Government Web sites follow visitors' movements
January 5, 2006, 4:00 AM PST
Dozens of federal agencies are tracking visits to U.S. government Web
sites in violation of long-standing rules designed to protect online
privacy, a CNET News.com investigation shows.
From the Air Force to the Treasury Department, government agencies are
using either "Web bugs" or permanent cookies to monitor their visitors'
behavior, even though federal law restricts the practice.
Chart: Federal Web tracking
Some departments changed their practices this week after being contacted
by CNET News.com. The Pentagon said it wasn't aware that its popular
Defenselink.mil portal tracked visitors--in violation of a privacy
notice--and said it would fix the problem. So did the Defense Threat
Reduction Agency and the U.S. Chemical Safety and Hazard Investigation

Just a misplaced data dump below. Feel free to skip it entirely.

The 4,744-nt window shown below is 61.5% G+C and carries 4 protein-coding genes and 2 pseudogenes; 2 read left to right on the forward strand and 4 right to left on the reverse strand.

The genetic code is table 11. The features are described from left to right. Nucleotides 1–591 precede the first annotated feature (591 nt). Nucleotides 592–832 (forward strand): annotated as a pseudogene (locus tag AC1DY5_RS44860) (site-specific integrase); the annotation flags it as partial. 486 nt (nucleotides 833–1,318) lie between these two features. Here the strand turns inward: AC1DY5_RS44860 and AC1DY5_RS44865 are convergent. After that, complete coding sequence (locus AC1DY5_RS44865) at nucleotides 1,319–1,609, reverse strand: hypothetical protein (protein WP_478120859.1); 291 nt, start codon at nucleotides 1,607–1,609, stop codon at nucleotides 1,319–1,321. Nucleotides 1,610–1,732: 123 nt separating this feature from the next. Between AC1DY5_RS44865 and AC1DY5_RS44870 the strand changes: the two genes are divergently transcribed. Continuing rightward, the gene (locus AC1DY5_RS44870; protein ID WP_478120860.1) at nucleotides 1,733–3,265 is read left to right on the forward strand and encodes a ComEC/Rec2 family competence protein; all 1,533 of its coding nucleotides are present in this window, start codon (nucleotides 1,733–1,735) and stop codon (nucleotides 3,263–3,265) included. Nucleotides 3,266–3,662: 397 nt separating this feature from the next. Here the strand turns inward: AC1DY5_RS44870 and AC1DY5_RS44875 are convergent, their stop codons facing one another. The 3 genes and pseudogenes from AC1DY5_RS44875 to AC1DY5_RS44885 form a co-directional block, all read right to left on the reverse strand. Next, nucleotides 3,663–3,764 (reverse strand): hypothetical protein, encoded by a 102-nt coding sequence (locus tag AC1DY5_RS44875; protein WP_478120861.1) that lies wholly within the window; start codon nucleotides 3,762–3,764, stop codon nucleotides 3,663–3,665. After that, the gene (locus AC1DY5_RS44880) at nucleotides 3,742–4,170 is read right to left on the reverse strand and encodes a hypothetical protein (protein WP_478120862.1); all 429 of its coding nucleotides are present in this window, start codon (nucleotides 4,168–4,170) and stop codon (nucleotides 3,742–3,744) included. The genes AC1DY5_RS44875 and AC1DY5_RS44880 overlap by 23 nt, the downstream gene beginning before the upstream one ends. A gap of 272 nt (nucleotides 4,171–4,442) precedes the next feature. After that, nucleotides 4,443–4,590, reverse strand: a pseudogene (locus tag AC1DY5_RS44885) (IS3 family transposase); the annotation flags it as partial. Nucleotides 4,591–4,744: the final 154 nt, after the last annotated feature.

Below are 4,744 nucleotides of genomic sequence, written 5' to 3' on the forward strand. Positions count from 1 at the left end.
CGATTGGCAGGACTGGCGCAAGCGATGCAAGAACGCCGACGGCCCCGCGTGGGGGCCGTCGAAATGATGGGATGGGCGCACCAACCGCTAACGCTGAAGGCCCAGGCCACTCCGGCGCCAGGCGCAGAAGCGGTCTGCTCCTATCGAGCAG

"We were not aware of the cookies set to expire in 2016," a Pentagon
representative said Wednesday. "All of the cookies we had set with
WebTrends were to be strictly (temporary) cookies, and we are taking
immediate action." WebTrends is a commercial Web-monitoring service.
Agency Name Cookie Type Expires Hostname
Air Force Webtrends.com 2016 af.mil
Commerce Department Statcounter.com 2011 ogc.doc.gov
Defense Department Webtrends.com 2016 defenselink.mil
Election Assist. Comm. Own 2007 eac.gov
Energy Department Statcounter.com 2011 www.er.doe.gov
General Services Admin. Own 2035 apps.fss.gsa.gov
Office of Personnel Mgmt Own 2037 leadership.opm.gov
Treasury Department Own 2035 ots.treas.gov
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